This is what worship is intended to bring about and intensify. Beyond the words we sing, within the words we pray, back of our standing and kneeling, as we listen in the silence of our hearts to the Book which “testifies of him,” in presenting to him the tokens of our willingness, we dramatize, indeed, our dependence on him and our interdependence with all men as the objects of his care. We recognize, proclaim and rejoice in that, “He is our God.” And so, through appreciation of his infinite mercy, worship becomes our experience of holy fellowship with him, and all he loves. Conscious of our shortcomings and sins, and our oneness with all men, we bare our lives before him; and, according to our sincerity and repentance, we receive the enlightenment and the strength to become his once again. We see in him what human life can be, the goal to which creation moves, and in the light of it our humblest strivings are given new significance. Worship is the actual thrill of receiving from him light and love and power for our daily task. It is the joy of being made by him, and, step by step, becoming better channels through whom his love may flow.
There is in that experience a rapture no words can express. Yet it does not always come easily. Often we hold ourselves back and forget that worship is essentially a response, an expression of love to a Person. Let us remember, in our praise and our prayers, our need of him, not simply of knowledge about him. We need his hand, which alone can lift us up in our full spiritual stature; the light of his presence; the glow of his companionship; the forgiveness of his compassion; the sound of his inner voice, if he is to send us, charged with power, to heal and comfort the bruised and broken heart of the world. For, though worship begins in one precious hour, it extends to the whole of life. It is opening our life to the Lord that He may work in and through us. It is staking our faith in the man that is to be, and the world that is to be, because of the God who is.
Isn’t that just gorgeous? What I love about it, is that it balances so perfectly the way in which human beings exist in both our individuality and our commonality. We, each of us, open our lives to God, so that we might become who *we* are meant to be, which in turn contributes to the world becoming what *it* is meant to be, a vision of which God carries so tenderly in God’s heart.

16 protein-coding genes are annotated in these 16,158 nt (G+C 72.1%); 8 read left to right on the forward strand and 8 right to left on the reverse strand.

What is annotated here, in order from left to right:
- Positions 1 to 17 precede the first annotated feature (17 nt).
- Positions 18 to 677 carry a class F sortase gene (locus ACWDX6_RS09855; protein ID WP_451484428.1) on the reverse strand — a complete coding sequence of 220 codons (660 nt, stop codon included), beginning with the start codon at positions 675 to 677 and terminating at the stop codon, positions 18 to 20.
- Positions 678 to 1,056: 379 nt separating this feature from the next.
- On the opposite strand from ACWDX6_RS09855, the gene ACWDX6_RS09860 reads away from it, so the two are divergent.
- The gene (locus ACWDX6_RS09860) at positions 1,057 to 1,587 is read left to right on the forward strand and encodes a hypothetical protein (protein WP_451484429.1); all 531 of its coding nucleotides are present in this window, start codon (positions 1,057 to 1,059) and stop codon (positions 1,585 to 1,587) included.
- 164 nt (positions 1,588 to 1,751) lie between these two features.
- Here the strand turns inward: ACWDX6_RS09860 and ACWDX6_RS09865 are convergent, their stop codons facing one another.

I don’t know what is in store for the world-wide church, for *our* church over the coming months. Uncertainty is never fun. Difficult decisions might need to be made. But what I do know, is that our mission is to make space, if not physical then virtual, so that we might in community be moved by the spirit of our God in heart and mind, and then, as we read, charged with power, we might heal and comfort the bruised and broken heart of the world.
There is so much bruised and broken right now; may we always seek to live, to embody, the perpetual Sabbath.
(1) Emmanuel Swedenborg, Secrets of Heaven #1618
1 Ascribe to the LORD, you heavenly beings, ascribe to the LORD glory and strength. 2 Ascribe to the LORD the glory due his name; worship the LORD in the splendor of his holiness. 3 The voice of the LORD is over the waters; the God of glory thunders, the LORD thunders over the mighty waters. 4 The voice of the LORD is powerful; the voice of the LORD is majestic. 5 The voice of the LORD breaks the cedars; the LORD breaks in pieces the cedars of Lebanon. 6 He makes Lebanon leap like a calf, Sirion like a young wild ox. 7 The voice of the LORD strikes with flashes of lightning. 8 The voice of the LORD shakes the desert; the LORD shakes the Desert of Kadesh. 9 The voice of the LORD twists the oaksand strips the forests bare. And in his temple all cry, “Glory!” 10 The LORD sits enthroned over the flood; the LORD is enthroned as King forever. 11 The LORD gives strength to his people; the LORD blesses his people with peace.
44 He said to them, “This is what I told you while I was still with you: Everything must be fulfilled that is written about me in the Law of Moses, the Prophets and the Psalms.” 45 Then he opened their minds so they could understand the Scriptures. 46 He told them, “This is what is written: The Messiah will suffer and rise from the dead on the third day, 47 and repentance for the forgiveness of sins will be preached in his name to all nations, beginning at Jerusalem. 48 You are witnesses of these things. 49 I am going to send you what my Father has promised; but stay in the city until you have been clothed with power from on high.” 50 When he had led them out to the vicinity of Bethany, he lifted up his hands and blessed them. 51 While he was blessing them, he left them and was taken up into heaven. 52 Then they worshiped him and returned to Jerusalem with great joy. 53 And they stayed continually at the temple, praising God.